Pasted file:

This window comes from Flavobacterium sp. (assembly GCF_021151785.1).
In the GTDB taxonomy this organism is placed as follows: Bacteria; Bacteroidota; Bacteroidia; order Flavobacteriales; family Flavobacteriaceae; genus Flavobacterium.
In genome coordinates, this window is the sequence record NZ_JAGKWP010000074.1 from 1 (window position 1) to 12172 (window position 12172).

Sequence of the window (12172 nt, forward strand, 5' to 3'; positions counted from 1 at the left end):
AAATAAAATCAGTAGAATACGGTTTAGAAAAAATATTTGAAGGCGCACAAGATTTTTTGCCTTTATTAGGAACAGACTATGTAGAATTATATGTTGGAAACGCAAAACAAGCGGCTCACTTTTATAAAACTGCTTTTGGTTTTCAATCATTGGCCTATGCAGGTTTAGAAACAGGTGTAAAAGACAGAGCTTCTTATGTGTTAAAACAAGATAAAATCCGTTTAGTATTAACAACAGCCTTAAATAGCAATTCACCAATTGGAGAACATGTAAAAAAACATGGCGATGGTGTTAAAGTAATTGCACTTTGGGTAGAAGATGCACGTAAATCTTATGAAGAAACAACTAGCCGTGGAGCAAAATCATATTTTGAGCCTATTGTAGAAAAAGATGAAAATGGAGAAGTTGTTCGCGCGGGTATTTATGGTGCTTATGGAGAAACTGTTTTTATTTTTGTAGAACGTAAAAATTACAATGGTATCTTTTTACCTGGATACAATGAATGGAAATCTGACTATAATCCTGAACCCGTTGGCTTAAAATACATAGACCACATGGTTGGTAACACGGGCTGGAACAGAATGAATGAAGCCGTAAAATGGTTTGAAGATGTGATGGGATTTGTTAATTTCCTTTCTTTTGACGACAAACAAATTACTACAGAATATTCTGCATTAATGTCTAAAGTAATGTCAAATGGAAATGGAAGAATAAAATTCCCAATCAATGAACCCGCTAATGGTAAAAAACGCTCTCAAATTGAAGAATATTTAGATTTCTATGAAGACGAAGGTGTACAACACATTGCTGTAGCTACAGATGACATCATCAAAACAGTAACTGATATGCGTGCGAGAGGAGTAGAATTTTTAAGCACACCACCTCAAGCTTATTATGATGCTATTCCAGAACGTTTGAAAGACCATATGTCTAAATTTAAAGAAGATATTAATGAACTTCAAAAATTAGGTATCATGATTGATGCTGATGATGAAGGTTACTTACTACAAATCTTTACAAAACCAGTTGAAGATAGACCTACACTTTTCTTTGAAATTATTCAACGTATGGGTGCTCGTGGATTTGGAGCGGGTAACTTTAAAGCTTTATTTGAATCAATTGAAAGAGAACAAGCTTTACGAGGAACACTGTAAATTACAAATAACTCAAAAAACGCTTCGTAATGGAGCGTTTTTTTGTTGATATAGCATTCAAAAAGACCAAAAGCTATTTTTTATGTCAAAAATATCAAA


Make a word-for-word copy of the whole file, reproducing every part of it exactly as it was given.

This window comes from Flavobacterium sp. (assembly GCF_021151785.1).
In the GTDB taxonomy this organism is placed as follows: Bacteria; Bacteroidota; Bacteroidia; order Flavobacteriales; family Flavobacteriaceae; genus Flavobacterium.
In genome coordinates, this window is the sequence record NZ_JAGKWP010000074.1 from 1 (window position 1) to 12172 (window position 12172).

Sequence of the window (12172 nt, forward strand, 5' to 3'; positions counted from 1 at the left end):
AAATAAAATCAGTAGAATACGGTTTAGAAAAAATATTTGAAGGCGCACAAGATTTTTTGCCTTTATTAGGAACAGACTATGTAGAATTATATGTTGGAAACGCAAAACAAGCGGCTCACTTTTATAAAACTGCTTTTGGTTTTCAATCATTGGCCTATGCAGGTTTAGAAACAGGTGTAAAAGACAGAGCTTCTTATGTGTTAAAACAAGATAAAATCCGTTTAGTATTAACAACAGCCTTAAATAGCAATTCACCAATTGGAGAACATGTAAAAAAACATGGCGATGGTGTTAAAGTAATTGCACTTTGGGTAGAAGATGCACGTAAATCTTATGAAGAAACAACTAGCCGTGGAGCAAAATCATATTTTGAGCCTATTGTAGAAAAAGATGAAAATGGAGAAGTTGTTCGCGCGGGTATTTATGGTGCTTATGGAGAAACTGTTTTTATTTTTGTAGAACGTAAAAATTACAATGGTATCTTTTTACCTGGATACAATGAATGGAAATCTGACTATAATCCTGAACCCGTTGGCTTAAAATACATAGACCACATGGTTGGTAACACGGGCTGGAACAGAATGAATGAAGCCGTAAAATGGTTTGAAGATGTGATGGGATTTGTTAATTTCCTTTCTTTTGACGACAAACAAATTACTACAGAATATTCTGCATTAATGTCTAAAGTAATGTCAAATGGAAATGGAAGAATAAAATTCCCAATCAATGAACCCGCTAATGGTAAAAAACGCTCTCAAATTGAAGAATATTTAGATTTCTATGAAGACGAAGGTGTACAACACATTGCTGTAGCTACAGATGACATCATCAAAACAGTAACTGATATGCGTGCGAGAGGAGTAGAATTTTTAAGCACACCACCTCAAGCTTATTATGATGCTATTCCAGAACGTTTGAAAGACCATATGTCTAAATTTAAAGAAGATATTAATGAACTTCAAAAATTAGGTATCATGATTGATGCTGATGATGAAGGTTACTTACTACAAATCTTTACAAAACCAGTTGAAGATAGACCTACACTTTTCTTTGAAATTATTCAACGTATGGGTGCTCGTGGATTTGGAGCGGGTAACTTTAAAGCTTTATTTGAATCAATTGAAAGAGAACAAGCTTTACGAGGAACACTGTAAATTACAAATAACTCAAAAAACGCTTCGTAATGGAGCGTTTTTTTGTTGATATAGCATTCAAAAAGACCAAAAGCTATTTTTTATGTCAAAAATATCAAA